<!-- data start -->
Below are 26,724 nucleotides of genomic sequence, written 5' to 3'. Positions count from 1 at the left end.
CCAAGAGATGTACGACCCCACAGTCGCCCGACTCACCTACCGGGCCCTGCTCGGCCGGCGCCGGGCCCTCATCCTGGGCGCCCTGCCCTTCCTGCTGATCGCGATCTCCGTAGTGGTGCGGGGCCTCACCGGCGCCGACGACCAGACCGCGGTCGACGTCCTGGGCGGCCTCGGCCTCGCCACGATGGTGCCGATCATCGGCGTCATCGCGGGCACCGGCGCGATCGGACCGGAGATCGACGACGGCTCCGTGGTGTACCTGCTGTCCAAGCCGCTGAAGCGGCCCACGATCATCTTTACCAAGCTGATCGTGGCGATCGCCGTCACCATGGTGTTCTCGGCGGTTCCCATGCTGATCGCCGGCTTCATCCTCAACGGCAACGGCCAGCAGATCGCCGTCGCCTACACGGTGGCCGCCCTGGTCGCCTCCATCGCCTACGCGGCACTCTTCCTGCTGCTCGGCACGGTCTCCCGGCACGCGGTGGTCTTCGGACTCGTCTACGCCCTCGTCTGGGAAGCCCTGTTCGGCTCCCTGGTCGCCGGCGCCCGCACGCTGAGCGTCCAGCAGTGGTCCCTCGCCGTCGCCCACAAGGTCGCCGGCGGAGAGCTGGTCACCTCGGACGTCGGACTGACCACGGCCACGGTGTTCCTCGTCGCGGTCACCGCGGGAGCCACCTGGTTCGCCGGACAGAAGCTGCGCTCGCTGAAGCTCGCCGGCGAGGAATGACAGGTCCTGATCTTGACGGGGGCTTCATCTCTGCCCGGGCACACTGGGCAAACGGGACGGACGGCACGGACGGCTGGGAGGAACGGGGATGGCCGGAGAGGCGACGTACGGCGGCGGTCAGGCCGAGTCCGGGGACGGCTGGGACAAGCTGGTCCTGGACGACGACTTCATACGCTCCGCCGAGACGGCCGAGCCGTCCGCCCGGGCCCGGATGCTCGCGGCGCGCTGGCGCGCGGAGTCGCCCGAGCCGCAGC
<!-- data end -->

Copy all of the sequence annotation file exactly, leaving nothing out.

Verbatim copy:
Below are 26,724 nucleotides of genomic sequence, written 5' to 3'. Positions count from 1 at the left end.
CCAAGAGATGTACGACCCCACAGTCGCCCGACTCACCTACCGGGCCCTGCTCGGCCGGCGCCGGGCCCTCATCCTGGGCGCCCTGCCCTTCCTGCTGATCGCGATCTCCGTAGTGGTGCGGGGCCTCACCGGCGCCGACGACCAGACCGCGGTCGACGTCCTGGGCGGCCTCGGCCTCGCCACGATGGTGCCGATCATCGGCGTCATCGCGGGCACCGGCGCGATCGGACCGGAGATCGACGACGGCTCCGTGGTGTACCTGCTGTCCAAGCCGCTGAAGCGGCCCACGATCATCTTTACCAAGCTGATCGTGGCGATCGCCGTCACCATGGTGTTCTCGGCGGTTCCCATGCTGATCGCCGGCTTCATCCTCAACGGCAACGGCCAGCAGATCGCCGTCGCCTACACGGTGGCCGCCCTGGTCGCCTCCATCGCCTACGCGGCACTCTTCCTGCTGCTCGGCACGGTCTCCCGGCACGCGGTGGTCTTCGGACTCGTCTACGCCCTCGTCTGGGAAGCCCTGTTCGGCTCCCTGGTCGCCGGCGCCCGCACGCTGAGCGTCCAGCAGTGGTCCCTCGCCGTCGCCCACAAGGTCGCCGGCGGAGAGCTGGTCACCTCGGACGTCGGACTGACCACGGCCACGGTGTTCCTCGTCGCGGTCACCGCGGGAGCCACCTGGTTCGCCGGACAGAAGCTGCGCTCGCTGAAGCTCGCCGGCGAGGAATGACAGGTCCTGATCTTGACGGGGGCTTCATCTCTGCCCGGGCACACTGGGCAAACGGGACGGACGGCACGGACGGCTGGGAGGAACGGGGATGGCCGGAGAGGCGACGTACGGCGGCGGTCAGGCCGAGTCCGGGGACGGCTGGGACAAGCTGGTCCTGGACGACGACTTCATACGCTCCGCCGAGACGGCCGAGCCGTCCGCCCGGGCCCGGATGCTCGCGGCGCGCTGGCGCGCGGAGTCGCCCGAGCCGCAGC